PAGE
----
As more people look for authentic, meaningful, (and impressive-on-Facebook) experiences, the adventure travel segment stands to grow.
Food is now the leading hook in travel and many travelers the world over not only perceive food tourism as an adventure but are also calling for more adventure type tours to heavily incorporate food experiences among hiking or white water rafting expeditions.
All tours are not created equal, and Wade's approach actually tries to avoid sameness.
The next generation of upscale soft adventure resorts are building out their experiential programming and content to offer more variety for a wider range of leisure and group clientele.
Tourists are more fickle then milk, so New Zealand needs to make sure its solutions are more diverse than tying a few extra bungee cords to bridges.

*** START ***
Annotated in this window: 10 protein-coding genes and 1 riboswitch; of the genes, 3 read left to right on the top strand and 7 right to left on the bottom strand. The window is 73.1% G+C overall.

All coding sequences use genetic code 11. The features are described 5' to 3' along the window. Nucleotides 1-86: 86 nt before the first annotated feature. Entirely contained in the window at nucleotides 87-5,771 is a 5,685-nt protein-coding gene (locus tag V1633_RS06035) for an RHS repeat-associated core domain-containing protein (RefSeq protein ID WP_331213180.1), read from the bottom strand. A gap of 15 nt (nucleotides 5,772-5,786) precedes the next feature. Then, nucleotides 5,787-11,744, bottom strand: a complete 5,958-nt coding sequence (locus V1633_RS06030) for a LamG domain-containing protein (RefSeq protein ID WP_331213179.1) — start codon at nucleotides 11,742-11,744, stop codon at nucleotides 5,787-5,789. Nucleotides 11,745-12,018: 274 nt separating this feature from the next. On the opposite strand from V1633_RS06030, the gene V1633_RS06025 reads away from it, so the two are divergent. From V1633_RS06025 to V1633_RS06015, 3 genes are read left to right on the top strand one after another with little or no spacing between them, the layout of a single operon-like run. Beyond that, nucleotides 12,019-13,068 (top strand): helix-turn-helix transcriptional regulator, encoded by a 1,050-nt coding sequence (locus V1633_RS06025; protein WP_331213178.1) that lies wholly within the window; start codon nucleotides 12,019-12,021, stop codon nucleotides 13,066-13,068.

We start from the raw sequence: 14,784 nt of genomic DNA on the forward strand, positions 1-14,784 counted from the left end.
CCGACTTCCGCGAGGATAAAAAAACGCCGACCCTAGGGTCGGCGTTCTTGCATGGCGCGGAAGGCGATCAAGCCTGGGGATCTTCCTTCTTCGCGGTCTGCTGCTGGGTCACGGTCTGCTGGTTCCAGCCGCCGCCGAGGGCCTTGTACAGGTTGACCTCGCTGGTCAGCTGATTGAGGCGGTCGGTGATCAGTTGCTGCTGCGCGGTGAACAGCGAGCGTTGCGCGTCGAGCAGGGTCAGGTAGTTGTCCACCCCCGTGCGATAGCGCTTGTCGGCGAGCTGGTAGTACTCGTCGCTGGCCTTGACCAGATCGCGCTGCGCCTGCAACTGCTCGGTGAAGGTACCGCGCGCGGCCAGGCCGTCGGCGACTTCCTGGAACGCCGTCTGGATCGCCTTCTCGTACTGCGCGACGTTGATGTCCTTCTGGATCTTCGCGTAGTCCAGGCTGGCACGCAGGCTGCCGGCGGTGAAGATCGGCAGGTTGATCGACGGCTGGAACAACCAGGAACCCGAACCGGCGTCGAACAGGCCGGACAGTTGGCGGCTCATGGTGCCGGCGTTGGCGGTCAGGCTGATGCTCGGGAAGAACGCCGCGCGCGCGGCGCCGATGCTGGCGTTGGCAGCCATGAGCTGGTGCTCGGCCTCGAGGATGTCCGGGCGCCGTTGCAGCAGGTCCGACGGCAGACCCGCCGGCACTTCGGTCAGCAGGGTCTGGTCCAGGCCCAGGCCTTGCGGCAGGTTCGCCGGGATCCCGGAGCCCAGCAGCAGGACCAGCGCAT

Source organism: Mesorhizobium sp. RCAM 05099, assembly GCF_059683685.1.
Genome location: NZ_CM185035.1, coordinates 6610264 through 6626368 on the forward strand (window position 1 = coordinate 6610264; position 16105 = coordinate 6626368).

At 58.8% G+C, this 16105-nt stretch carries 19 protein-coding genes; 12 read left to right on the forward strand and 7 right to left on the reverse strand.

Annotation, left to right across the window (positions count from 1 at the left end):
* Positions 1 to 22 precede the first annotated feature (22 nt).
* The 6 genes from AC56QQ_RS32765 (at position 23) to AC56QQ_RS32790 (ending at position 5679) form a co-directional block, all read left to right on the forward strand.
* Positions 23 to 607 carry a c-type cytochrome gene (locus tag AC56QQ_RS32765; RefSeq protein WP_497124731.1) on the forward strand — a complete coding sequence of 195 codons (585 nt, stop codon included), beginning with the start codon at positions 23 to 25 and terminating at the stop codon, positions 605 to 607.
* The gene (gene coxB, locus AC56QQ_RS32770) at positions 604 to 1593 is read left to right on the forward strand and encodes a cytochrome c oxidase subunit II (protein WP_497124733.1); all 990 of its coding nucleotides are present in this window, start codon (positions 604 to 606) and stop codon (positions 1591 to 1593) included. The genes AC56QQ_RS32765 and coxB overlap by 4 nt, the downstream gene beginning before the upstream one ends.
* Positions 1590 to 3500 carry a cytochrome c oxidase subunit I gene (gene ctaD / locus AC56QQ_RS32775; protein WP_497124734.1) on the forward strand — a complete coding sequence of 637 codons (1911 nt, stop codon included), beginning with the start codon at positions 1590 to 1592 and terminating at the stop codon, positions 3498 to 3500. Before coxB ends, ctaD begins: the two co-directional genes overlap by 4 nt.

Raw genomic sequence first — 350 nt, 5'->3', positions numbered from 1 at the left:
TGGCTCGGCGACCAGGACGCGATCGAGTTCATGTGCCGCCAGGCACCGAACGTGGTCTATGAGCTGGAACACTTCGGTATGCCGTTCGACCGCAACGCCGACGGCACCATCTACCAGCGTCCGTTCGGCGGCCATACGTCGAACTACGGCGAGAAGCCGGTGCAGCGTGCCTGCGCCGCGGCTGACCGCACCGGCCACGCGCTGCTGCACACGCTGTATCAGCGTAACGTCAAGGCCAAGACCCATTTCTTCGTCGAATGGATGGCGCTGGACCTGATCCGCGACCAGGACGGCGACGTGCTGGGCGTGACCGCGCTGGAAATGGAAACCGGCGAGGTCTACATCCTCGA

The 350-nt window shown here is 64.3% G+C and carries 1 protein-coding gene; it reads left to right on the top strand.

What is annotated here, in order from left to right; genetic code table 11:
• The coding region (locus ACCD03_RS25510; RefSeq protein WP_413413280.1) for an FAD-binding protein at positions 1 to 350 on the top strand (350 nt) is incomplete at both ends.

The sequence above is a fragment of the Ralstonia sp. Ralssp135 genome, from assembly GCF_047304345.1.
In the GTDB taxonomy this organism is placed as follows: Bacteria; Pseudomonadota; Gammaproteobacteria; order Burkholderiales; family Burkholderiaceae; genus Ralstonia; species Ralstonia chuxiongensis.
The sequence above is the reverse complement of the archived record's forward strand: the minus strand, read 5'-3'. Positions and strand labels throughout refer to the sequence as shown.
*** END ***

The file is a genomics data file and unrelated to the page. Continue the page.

Young Chinese travelers increasingly want to connect with their adventurous sides as that market matures, but they're also bungee jumping, luging, and skiing to show-off cool photos on their social media profiles to prove they deserve attention and respect.
Films often have an outsized impact on demand for destinations that previously attracted little attention and few visitors.
Butterfield & Robinson has tracked the emergence of mainstream adventure travel and adopted its product without weakening its position as a high-end operator. Its insights on what customers want and how to deliver on it can be useful to operators that serve all customer bases.
Seeing someone who does "responsible tourism" actually do responsible tourism is incredibly refreshing.
Adventure travelers say they would use travel agents and tour operators for their experience in knowing what destinations offer, but these findings question whether these travelers think travel agents and tour operators know exactly what they're looking for: an experience that is all their own.